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Int J Cardiol. 2003 Dec;92(2-3):209-17.

Evidence of ischemic preconditioning in patients experiencing first non-ST-segment elevation myocardial infarction (NSTEMI).

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1st Cardiology Department, Aristotle University of Thessaloniki, AHEPA General Hospital, 1st Kiriakidi St, 54636 Thessaloniki, Greece.



Several studies have demonstrated the protective effects of preinfarction angina in Q wave myocardial infarction, implicating the role of ischemic preconditioning but this role remains uncertain in patients with a NSTEMI. Subendocardial viability in NSTEMI patients, is thought to be less dependent on collateral circulation and thus more likely to be protected by other mechanisms such as preconditioning.


We have studied prospectively 40 patients with first NSTEMI and with angiographically proven poor or no collateral development and compared two groups; those with versus those without preinfarction angina. All in-hospital events, such as recurrent angina, congestive heart failure, arrhythmias and reinfarction were recorded. Serum markers of myocardial necrosis (CPK, CPK-MB, AST) and discharge QTc values were estimated.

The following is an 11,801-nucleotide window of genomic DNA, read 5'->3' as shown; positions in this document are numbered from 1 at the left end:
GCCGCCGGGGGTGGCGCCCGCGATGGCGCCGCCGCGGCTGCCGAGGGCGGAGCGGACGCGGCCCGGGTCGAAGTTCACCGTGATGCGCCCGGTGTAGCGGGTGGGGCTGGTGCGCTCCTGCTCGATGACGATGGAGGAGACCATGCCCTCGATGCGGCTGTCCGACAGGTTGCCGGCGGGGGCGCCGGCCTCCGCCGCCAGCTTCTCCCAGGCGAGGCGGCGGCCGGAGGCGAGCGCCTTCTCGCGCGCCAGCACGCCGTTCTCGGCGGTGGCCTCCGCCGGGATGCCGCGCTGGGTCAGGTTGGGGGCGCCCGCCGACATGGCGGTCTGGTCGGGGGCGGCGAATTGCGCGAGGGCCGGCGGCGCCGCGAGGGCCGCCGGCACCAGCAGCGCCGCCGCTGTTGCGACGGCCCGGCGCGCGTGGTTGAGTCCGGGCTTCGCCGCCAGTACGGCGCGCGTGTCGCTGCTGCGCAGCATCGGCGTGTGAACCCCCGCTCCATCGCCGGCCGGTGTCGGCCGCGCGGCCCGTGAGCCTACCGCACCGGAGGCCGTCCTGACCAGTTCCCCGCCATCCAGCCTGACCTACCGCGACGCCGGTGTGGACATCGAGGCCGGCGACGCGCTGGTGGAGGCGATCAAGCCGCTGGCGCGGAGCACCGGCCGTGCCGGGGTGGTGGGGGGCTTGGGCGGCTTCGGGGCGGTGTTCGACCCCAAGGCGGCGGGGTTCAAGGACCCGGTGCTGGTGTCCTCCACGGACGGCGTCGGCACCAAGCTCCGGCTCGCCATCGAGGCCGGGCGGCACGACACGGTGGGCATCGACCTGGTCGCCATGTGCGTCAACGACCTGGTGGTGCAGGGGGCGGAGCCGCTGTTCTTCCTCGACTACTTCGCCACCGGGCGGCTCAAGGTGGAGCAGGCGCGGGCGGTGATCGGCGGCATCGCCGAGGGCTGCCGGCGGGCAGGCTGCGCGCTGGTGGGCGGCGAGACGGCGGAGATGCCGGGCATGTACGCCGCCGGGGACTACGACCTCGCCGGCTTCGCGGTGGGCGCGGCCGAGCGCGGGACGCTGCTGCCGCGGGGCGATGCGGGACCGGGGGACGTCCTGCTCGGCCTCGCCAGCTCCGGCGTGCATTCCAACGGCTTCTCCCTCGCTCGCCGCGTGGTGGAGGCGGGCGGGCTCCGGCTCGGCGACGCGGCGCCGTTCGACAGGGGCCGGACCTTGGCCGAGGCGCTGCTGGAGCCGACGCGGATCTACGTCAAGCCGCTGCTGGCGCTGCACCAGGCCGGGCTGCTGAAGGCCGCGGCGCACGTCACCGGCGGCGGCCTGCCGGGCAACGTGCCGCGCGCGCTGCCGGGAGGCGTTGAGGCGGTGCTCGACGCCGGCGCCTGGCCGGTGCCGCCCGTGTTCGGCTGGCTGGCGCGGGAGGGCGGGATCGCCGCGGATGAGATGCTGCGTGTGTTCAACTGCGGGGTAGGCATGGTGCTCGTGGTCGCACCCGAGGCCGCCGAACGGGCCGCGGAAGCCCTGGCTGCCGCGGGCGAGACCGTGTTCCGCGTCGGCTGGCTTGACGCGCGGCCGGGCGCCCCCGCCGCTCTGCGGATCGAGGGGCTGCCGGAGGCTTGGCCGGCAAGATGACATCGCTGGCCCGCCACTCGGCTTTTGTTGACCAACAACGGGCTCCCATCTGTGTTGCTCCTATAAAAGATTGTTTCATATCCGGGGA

Preconditioned patients suffered less recurrent angina (18 vs. 55% P=0.014), congestive heart failure (0 vs. 22%, P=0.02), arrhythmic events (0 vs. 27%, P=0.008) and had significant smaller values of mean peak CPK (381 +/- 152 vs. 859 +/- 496 I.U./l, P=0.0008), mean peak CPK-MB (45.5 +/- 24.6 vs. 105.2 +/- 87 I.U./l, P=0.01), mean peak AST (59.8 +/- 23.1 vs. 112.4 +/- 64.3 I.U./l, P=0.003) and QTc value at discharge (0.42 +/- 0.03 vs. 0.46 +/- 0.05 s, P=0.005) than patients without preconditioning. Multiple logistic regression analysis confirmed that the absence of preinfarction angina (relative risk 9.10, 95% CI 2.08-40.00, P=0.003) was a significant predictor of in-hospital complications.


Preinfarction angina constitutes a strong clinical correlate to ischemic preconditioning in patients with first NSTEMI, offering serious protection, by improving in-hospital outcome and reducing infarct size.

[Indexed for MEDLINE]

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